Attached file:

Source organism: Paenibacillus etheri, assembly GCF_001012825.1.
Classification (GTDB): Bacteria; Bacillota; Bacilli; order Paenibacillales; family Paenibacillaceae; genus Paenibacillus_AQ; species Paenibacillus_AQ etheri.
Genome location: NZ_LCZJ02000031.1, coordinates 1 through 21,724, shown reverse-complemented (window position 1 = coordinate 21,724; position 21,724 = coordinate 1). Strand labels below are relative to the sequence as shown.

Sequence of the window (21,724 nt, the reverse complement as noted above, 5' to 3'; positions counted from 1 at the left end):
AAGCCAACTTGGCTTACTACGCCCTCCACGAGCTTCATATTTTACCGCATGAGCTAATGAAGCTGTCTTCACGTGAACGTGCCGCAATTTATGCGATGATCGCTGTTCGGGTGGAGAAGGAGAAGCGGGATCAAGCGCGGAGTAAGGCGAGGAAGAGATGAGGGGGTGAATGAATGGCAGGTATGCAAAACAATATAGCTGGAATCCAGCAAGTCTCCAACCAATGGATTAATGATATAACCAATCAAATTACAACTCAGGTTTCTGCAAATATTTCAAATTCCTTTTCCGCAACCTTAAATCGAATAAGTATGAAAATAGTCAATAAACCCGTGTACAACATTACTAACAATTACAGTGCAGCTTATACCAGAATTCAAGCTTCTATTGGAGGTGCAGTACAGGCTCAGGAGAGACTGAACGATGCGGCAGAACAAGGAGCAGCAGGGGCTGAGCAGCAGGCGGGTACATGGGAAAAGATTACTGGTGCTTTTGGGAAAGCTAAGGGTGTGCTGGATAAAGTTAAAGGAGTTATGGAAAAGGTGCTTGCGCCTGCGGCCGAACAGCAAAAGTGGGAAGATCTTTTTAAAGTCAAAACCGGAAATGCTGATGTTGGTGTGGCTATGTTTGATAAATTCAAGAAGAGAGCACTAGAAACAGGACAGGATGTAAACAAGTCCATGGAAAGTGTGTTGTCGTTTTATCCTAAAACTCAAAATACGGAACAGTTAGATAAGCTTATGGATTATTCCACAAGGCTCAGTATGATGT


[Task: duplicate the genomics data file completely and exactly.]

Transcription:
Source organism: Paenibacillus etheri, assembly GCF_001012825.1.
Classification (GTDB): Bacteria; Bacillota; Bacilli; order Paenibacillales; family Paenibacillaceae; genus Paenibacillus_AQ; species Paenibacillus_AQ etheri.
Genome location: NZ_LCZJ02000031.1, coordinates 1 through 21,724, shown reverse-complemented (window position 1 = coordinate 21,724; position 21,724 = coordinate 1). Strand labels below are relative to the sequence as shown.

Sequence of the window (21,724 nt, the reverse complement as noted above, 5' to 3'; positions counted from 1 at the left end):
AAGCCAACTTGGCTTACTACGCCCTCCACGAGCTTCATATTTTACCGCATGAGCTAATGAAGCTGTCTTCACGTGAACGTGCCGCAATTTATGCGATGATCGCTGTTCGGGTGGAGAAGGAGAAGCGGGATCAAGCGCGGAGTAAGGCGAGGAAGAGATGAGGGGGTGAATGAATGGCAGGTATGCAAAACAATATAGCTGGAATCCAGCAAGTCTCCAACCAATGGATTAATGATATAACCAATCAAATTACAACTCAGGTTTCTGCAAATATTTCAAATTCCTTTTCCGCAACCTTAAATCGAATAAGTATGAAAATAGTCAATAAACCCGTGTACAACATTACTAACAATTACAGTGCAGCTTATACCAGAATTCAAGCTTCTATTGGAGGTGCAGTACAGGCTCAGGAGAGACTGAACGATGCGGCAGAACAAGGAGCAGCAGGGGCTGAGCAGCAGGCGGGTACATGGGAAAAGATTACTGGTGCTTTTGGGAAAGCTAAGGGTGTGCTGGATAAAGTTAAAGGAGTTATGGAAAAGGTGCTTGCGCCTGCGGCCGAACAGCAAAAGTGGGAAGATCTTTTTAAAGTCAAAACCGGAAATGCTGATGTTGGTGTGGCTATGTTTGATAAATTCAAGAAGAGAGCACTAGAAACAGGACAGGATGTAAACAAGTCCATGGAAAGTGTGTTGTCGTTTTATCCTAAAACTCAAAATACGGAACAGTTAGATAAGCTTATGGATTATTCCACAAGGCTCAGTATGATGT